The lineup changed in the next few years, this photo is of the original members. Pictured from left to right:

Bill Gaunce on bass
Conrad Dedicatoria on drums
John Davis guitar
Robbie House (front with tambourine)
Rick Hudson keyboards

Rick and Conrad asked me to join the band they were forming. Conrad and I “auditioned” Robby House (without his knowledge!) when he was in a band called The Royal Wellingtons. We asked him to join and he did. The Aliens were in a battle of the bands with the Corduroys; Steve Green was the singer/gutarist and really impressed us so we ask him to join. Byrd was a high school friend who basically hung around and sat in enough to eventually be “absorbed” into the band.

Rick Hudson was replaced by Steve Green (guitar/vocals) shortly after this picture and Bill/Claire Sechman (aka Byrd) was added shortly after that. We played at the Four Seasons with this lineup and then I left and formed a band called Quagmire (me on bass, Steve Wilson vocals, Nick Kepics guitar, and Russell Scarborough drums). In ’68-’69 we were a fixture in downtown Norfolk’s seedy bars, most notably The Jamaican Room where we were house band for a short time.

The Aliens expanded their lineup to include Nick Bonis (keys) and PooNeil [Gayle Hollowman] on vocals. With Doug Coward on bass they had their recording lineup. Doug has passed away, Nick Bonus still plays and is the bass player in a band called Big Fun, which coincidentally had Quagmire’s old drummer Russell Scarborough playing with them until just recently. Robbie House still gigs around town doing acoustic stuff, Steve Green is playing bass and guitar in Nashville.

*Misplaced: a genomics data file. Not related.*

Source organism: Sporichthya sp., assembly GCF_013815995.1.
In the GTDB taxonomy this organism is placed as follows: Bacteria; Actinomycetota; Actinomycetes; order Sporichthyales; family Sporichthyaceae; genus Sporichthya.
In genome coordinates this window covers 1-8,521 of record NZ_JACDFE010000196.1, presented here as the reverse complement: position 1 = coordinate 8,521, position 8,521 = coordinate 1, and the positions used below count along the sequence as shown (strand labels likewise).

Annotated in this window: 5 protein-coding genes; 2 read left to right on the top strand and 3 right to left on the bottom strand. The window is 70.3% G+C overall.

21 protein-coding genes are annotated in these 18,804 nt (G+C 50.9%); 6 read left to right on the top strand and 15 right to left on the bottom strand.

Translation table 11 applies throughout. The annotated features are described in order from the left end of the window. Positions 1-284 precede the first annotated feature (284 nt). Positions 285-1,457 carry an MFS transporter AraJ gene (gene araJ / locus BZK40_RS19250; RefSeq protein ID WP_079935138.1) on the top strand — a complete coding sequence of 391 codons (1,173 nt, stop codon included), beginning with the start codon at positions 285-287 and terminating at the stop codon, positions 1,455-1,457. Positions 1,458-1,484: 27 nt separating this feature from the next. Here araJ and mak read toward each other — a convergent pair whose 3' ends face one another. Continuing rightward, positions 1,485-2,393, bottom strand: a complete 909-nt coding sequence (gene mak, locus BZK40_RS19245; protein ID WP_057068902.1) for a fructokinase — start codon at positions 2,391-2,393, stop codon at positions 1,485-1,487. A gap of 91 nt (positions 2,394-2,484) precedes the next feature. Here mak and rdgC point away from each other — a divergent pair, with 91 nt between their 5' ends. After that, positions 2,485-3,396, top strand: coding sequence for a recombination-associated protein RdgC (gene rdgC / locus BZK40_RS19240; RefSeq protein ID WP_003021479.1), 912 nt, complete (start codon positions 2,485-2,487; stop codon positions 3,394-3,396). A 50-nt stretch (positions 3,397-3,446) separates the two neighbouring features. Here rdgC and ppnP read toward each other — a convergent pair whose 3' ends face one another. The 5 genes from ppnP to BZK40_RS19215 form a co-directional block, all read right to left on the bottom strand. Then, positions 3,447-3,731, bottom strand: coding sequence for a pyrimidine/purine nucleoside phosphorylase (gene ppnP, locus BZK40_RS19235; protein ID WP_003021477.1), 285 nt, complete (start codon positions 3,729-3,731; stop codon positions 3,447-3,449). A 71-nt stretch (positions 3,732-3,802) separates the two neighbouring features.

I played live until 2004. Now I write and record my own stuff & I’ve put out a few CDS with my music. I’m getting ready to release a cd of Americana flavored music & the songs are scattered about on my site at

Bill Gaunce

The Blue Chords

The Blue Chords
The Blue Chords circa 1960-61 at a TV studio in Bluefield, W. VA.
From left; Steve Epperly (drums), David Epperly (keyboard /tenor sax), John Laughter (tenor & bari sax), Bluefield College student Alfred Thompson (tenor sax) and Roger Bailey (guitar).
John Laughter writes, “Arnold Smith played bass but was unable to make it in time for the photo. He presently performs with The Emeralds.”

The Blue Chords cut this cool bit of soul-garage with horns for the Reverb label of Roanoke. Steve Epperly wrote “The Mini Movement”, which runs all of 1:28! At Steve Epperly’s request I’ve added the A-side, “So Far Away”, which is really a very well-played and recorded ballad.

Since first posting about the band, Steve Epperly wrote to me:

The Blue Chords were from the Bluefield, VA area, who played from 1958 to 1978.

The Blue Chords were especially known in the Virginia Beach-Norfolk area where they played in The Top Hat and other club venues from 1959-1962. The Blue Chords opened for many nationally known artists including but not limited to The Del Vikings, The Gladiolas (later known as Maurice Williams and the Zodiacs), Jerry Lee Lewis, Fats Domino, Ricky Nelson, Art Neville, The Delfonics, Percy Sledge, Bill Deal and the Rhondells, and The Okaysions.

The Blue Chords recorded “So Far Away” and “The Mini Movement” in May, 1967 in the basement recording studio of James E. Parcell who owned Associated Recording Service in Roanoke, VA. The musicians were Arnold Smith who played bass and provided lead vocal on “So Far Away”; Larry Frost and Ron Sagady on horns: Jack McCormick- guitarist; David Epperly -organist, vibes, and saxophone; and Steve Epperly- drums and lead vocalist on “The Mini Movement”. The Blue Chords made other recordings in that studio, but “So Far Away” and “The Mini Movement” were the only ones ever pressed.

The Blue Chords - Steve Epperly, John Laughter, David Epperly, Alford Thompson, Roger Bailey.Missing from photo, Arnold Smith
The Blue Chords, left to right; Steve Epperly (drums but holding a bass), John Laughter (bari sax),
David Epperly (tenor sax), Alford Thompson (tenor sax), Roger Bailey (guitar).
Missing from photo, the late Arnold Smith (electric bass)

John Laughter sent in the great photos of the band seen here. His comment about Blue Chords around 1960 is worth repeating here in the main article:

I was fortunate to have played sax with the “Fabulous Blue Chords” for about two years before moving to Florida. I recall 1959-1960 or maybe it was 1960-1961. We played in various dance halls and frat houses in and around the Bluefield, West Virginia and Virginia area.